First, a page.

Organizing Committee
 Carina Curto
 Brent Doiron
 Robert Ghrist
 Kathryn Hess
 Zachary Kilpatrick
 Matilde Marcolli
 Konstantin Mischaikow
 Katie Morrison
 Elad Schneidman
 Tatyana Sharpee
Math + Neuroscience: Strengthening the Interplay Between Theory and Mathematics
Sep 6  Dec 8, 2023
The goal of this Semester Program is to bring together a variety of mathematicians with researchers working in theoretical and computational neuroscience as well as some theoryfriendly experimentalists. However, unlike programs in neuroscience that emphasize connections between theory and experiment, this program will focus on building bridges between theory and mathematics. This is motivated in part by the observation that theoretical developments in neuroscience are often limited not only by lack of data but also by the need to better develop the relevant mathematics. For example, theorists often rely on linear or nearlinear modeling frameworks for neural networks simply because the mathematics of nonlinear network dynamics is still poorly understood. Conversely, just as in the history of physics, neuroscience problems give rise to new questions in mathematics. In recent years, these questions have touched on a rich variety of fields including geometry, topology, combinatorics,... (more)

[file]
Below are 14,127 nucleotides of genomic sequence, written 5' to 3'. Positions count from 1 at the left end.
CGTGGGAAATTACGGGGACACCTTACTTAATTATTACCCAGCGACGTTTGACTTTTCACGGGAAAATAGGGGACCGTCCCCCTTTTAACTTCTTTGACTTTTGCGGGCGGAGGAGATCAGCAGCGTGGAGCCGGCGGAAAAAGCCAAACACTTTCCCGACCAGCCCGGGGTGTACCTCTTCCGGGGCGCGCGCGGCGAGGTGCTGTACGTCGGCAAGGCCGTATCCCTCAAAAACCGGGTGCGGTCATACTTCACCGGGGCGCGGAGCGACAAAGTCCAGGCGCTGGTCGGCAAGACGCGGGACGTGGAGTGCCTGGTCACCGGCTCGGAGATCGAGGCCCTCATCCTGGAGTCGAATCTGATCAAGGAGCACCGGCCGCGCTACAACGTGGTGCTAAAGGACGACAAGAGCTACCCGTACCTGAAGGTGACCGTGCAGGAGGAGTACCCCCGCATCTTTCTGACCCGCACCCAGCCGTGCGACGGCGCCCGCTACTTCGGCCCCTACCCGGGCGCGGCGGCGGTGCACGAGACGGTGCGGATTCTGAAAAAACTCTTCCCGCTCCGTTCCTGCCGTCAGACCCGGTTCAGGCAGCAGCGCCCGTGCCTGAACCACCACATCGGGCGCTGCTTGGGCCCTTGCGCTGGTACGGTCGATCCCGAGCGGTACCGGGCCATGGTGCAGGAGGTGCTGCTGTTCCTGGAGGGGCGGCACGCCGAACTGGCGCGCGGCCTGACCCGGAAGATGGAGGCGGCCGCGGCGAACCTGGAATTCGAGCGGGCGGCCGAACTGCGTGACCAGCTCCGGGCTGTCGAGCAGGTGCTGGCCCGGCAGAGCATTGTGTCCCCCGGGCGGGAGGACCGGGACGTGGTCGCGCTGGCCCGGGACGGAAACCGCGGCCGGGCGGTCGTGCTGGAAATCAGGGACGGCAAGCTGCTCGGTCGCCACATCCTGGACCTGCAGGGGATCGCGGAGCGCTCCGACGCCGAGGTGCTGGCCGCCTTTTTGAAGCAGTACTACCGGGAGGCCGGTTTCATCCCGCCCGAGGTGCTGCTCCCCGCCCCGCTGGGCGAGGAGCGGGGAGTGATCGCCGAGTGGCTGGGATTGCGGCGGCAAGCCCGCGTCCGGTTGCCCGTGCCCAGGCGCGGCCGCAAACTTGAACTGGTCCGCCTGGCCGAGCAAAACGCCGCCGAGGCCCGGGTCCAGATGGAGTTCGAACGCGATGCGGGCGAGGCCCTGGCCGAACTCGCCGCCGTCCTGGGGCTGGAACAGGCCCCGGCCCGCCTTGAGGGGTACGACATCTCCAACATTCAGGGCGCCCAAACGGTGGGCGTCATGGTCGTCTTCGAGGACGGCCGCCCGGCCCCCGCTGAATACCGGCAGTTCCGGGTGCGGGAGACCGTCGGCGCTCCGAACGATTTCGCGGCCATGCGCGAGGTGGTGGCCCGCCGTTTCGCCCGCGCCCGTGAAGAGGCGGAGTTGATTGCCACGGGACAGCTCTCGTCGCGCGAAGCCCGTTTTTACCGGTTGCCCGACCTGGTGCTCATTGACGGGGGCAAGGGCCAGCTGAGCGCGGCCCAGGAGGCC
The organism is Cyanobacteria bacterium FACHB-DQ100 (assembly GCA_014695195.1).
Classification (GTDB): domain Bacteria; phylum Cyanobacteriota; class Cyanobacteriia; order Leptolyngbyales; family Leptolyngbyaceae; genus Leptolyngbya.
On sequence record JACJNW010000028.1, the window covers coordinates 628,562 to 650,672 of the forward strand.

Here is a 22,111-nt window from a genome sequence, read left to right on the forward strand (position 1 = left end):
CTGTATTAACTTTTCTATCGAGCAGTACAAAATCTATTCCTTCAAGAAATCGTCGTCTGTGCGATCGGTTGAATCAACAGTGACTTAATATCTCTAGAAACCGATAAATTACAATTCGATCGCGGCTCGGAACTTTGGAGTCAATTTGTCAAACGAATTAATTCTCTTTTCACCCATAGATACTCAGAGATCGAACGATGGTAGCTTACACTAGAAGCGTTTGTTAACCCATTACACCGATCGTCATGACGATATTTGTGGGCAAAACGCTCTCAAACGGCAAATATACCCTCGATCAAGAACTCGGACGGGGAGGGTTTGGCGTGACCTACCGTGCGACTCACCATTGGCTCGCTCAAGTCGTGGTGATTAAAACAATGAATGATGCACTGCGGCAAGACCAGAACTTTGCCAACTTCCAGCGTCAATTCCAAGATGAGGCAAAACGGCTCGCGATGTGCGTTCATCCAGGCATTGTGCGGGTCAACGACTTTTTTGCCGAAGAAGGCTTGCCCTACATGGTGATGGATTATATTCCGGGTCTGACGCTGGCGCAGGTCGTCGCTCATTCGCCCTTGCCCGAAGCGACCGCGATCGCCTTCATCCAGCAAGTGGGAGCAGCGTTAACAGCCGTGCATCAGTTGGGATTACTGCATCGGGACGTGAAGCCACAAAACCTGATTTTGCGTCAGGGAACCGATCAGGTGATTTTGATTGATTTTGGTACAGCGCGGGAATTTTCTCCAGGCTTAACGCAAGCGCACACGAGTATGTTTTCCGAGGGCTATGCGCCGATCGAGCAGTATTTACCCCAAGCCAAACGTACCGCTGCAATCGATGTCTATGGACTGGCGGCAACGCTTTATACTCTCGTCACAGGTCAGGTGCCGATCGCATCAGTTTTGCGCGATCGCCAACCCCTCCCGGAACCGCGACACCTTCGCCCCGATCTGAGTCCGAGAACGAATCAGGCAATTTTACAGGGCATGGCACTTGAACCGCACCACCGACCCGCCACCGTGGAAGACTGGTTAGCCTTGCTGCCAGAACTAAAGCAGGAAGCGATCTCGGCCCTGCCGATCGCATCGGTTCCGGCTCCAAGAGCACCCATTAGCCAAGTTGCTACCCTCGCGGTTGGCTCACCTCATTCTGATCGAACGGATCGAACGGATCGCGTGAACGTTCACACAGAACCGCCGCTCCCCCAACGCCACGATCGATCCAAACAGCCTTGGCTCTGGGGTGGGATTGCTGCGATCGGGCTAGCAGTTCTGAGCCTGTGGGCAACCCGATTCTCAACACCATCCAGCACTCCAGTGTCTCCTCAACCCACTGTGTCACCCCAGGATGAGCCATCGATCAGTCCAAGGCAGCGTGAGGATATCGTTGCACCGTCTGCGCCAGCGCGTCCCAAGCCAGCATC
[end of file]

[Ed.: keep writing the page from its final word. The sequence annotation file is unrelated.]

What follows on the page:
Organizing Committee
 Carina Curto
 Brent Doiron
 Robert Ghrist
 Kathryn Hess
 Zachary Kilpatrick
 Matilde Marcolli
 Konstantin Mischaikow
 Katie Morrison
 Elad Schneidman
 Tatyana Sharpee
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Upcoming Programs
Computational Tools for SingleCell Omics
Dec 11  15, 2023